Dear Mr Benyon… – the full correspondence

Dear Mr Benyon,

There is one aspect in particular of the current funding debacle that confuses me. I wonder if you can help explain this.

As I understand it, in or by 2019-20 it is planned that local councils will become wholly or almost wholly self-funding due mainly to their being able to retain all their business rates. Although, according to the LGA, about four out of ten councils nationwide have doubts that this will happen within this period, it seems a commendably radical approach to tackling a particularly troublesome aspect of public finances which has been festering unaddressed for decades.

However, despite this promise of self-sufficient accountability, the current changes to the Revenue Support Grant mean that for the next three years local councils will need to slash services which they don’t want to lose and, hopefully, will reinstate once they have control of their own finances. The cost of closing and then re-opening them will be considerable, to say nothing of the hardship caused in the meantime. This has, you will I’m sure have noticed, also stirred a savage and divisive sense of injustice, much of it directed towards the (Conservative) council and the (Conservative) government to an extent unmatched since the 1980s. In these circumstances councillors and council staff cannot possibly be able to concentrate on the jobs of providing and administering services that they are paid to do. Your own time has doubtless been compromised in the same way. Individuals already busy enough with their own lives are dashing around trying to co-ordinate attempts to salvage something from this mess. The clock ticks down and everyone is on edge, tempers are running high, motives are being suspected, blame apportioned, old arguments and complaints rekindled. Is this the once-vaunted Big Society in action?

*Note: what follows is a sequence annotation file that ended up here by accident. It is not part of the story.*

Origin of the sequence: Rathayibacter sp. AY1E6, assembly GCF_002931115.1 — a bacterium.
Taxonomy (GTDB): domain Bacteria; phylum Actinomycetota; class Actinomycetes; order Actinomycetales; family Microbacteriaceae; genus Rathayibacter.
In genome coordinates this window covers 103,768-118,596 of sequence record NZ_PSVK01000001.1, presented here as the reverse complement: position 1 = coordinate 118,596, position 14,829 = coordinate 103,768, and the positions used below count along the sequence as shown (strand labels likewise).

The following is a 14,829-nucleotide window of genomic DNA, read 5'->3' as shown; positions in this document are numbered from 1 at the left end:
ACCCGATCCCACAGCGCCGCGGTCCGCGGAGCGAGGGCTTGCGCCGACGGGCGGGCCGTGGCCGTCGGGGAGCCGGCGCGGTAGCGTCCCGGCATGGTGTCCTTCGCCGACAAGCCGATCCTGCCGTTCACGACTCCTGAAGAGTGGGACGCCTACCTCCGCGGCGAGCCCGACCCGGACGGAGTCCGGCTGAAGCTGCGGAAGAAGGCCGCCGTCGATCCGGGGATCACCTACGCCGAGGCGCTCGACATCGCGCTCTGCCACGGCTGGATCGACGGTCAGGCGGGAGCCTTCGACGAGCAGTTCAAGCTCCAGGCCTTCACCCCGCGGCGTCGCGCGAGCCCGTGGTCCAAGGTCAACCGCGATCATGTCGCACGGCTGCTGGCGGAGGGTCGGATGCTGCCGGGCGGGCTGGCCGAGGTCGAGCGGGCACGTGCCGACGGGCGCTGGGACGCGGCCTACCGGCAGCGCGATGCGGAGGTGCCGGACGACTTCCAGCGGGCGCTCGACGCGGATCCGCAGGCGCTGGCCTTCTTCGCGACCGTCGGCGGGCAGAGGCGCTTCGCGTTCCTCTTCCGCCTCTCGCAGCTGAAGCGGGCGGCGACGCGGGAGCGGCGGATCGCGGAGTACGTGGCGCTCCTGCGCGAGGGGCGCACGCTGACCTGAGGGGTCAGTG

It’s very hard to understand what useful purpose is served by all this. More logical and equitable would be to find a way of phasing out the old system and phasing in the new over the lifetime of this parliament. The current arrangement seems to verge on the vindictive. It’s as if I were to say to my son that in three years’ time I was going to give him the house in which he was living, then burn part of it down and leave him with the resulting problems and costs. Would he trust me, support me or think charitably of my motives after such an irrational act? I doubt it.

If I have got this wrong, please let me know.

Assuming you agree that the current situation is at best bizarre, what else can be done to mitigate it? I do not know, but will be writing to WBC to enquire, what steps they could yet take to secure any funding in advance of, and perhaps against the security of, future income. The huge problem, whether with securing additional funding or with finding other ways of running the services during this pointless funding black-hole, is that there is so little time. Any solutions will thus risk being ill-considered and so perhaps fail, causing even more hardship and ill-will. Whether WBC could or should have predicted and planned for this draconian settlement is another issue. The government could certainly have made its own intentions clearer sooner than it did. Why did it not do so?

Yours sincerely,

Brian Quinn

Mr Benyon’s reply:

Dear Brian

Thank you for your e-mail.

I am broadly in agreement with many of the points you make. I believe that the dramatic cut in the rate support grant in advance of the transfer of powers for Councils like West Berkshire to retain more of the Business Rates, is wrong. It is for that reason that I felt unable to support the Government in a recent parliamentary vote on LA finance.